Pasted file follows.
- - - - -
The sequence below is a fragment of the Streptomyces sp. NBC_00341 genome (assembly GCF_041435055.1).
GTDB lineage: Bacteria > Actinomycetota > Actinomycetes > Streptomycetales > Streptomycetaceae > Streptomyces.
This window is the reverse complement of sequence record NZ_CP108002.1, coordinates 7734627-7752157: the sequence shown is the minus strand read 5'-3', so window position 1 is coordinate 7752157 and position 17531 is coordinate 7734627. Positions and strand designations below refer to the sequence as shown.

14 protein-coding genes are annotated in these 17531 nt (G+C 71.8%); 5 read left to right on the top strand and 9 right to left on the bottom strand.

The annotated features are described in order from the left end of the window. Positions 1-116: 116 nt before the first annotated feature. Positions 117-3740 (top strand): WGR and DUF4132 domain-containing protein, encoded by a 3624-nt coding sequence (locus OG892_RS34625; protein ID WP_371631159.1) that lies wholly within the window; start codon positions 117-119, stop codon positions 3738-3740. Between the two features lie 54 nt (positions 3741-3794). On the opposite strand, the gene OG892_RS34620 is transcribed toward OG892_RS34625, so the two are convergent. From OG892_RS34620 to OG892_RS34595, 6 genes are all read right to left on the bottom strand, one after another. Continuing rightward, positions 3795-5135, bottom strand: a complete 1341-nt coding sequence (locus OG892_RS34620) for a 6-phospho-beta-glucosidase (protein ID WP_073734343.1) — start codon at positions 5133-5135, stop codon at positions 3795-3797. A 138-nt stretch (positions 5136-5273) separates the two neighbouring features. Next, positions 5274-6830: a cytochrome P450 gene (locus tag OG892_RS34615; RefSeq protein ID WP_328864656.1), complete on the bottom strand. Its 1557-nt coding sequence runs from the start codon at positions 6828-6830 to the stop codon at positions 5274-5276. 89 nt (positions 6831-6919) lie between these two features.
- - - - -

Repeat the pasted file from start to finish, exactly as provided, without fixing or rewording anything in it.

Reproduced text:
The sequence below is a fragment of the Streptomyces sp. NBC_00341 genome (assembly GCF_041435055.1).
GTDB lineage: Bacteria > Actinomycetota > Actinomycetes > Streptomycetales > Streptomycetaceae > Streptomyces.
This window is the reverse complement of sequence record NZ_CP108002.1, coordinates 7734627-7752157: the sequence shown is the minus strand read 5'-3', so window position 1 is coordinate 7752157 and position 17531 is coordinate 7734627. Positions and strand designations below refer to the sequence as shown.

14 protein-coding genes are annotated in these 17531 nt (G+C 71.8%); 5 read left to right on the top strand and 9 right to left on the bottom strand.

The annotated features are described in order from the left end of the window. Positions 1-116: 116 nt before the first annotated feature. Positions 117-3740 (top strand): WGR and DUF4132 domain-containing protein, encoded by a 3624-nt coding sequence (locus OG892_RS34625; protein ID WP_371631159.1) that lies wholly within the window; start codon positions 117-119, stop codon positions 3738-3740. Between the two features lie 54 nt (positions 3741-3794). On the opposite strand, the gene OG892_RS34620 is transcribed toward OG892_RS34625, so the two are convergent. From OG892_RS34620 to OG892_RS34595, 6 genes are all read right to left on the bottom strand, one after another. Continuing rightward, positions 3795-5135, bottom strand: a complete 1341-nt coding sequence (locus OG892_RS34620) for a 6-phospho-beta-glucosidase (protein ID WP_073734343.1) — start codon at positions 5133-5135, stop codon at positions 3795-3797. A 138-nt stretch (positions 5136-5273) separates the two neighbouring features. Next, positions 5274-6830: a cytochrome P450 gene (locus tag OG892_RS34615; RefSeq protein ID WP_328864656.1), complete on the bottom strand. Its 1557-nt coding sequence runs from the start codon at positions 6828-6830 to the stop codon at positions 5274-5276. 89 nt (positions 6831-6919) lie between these two features.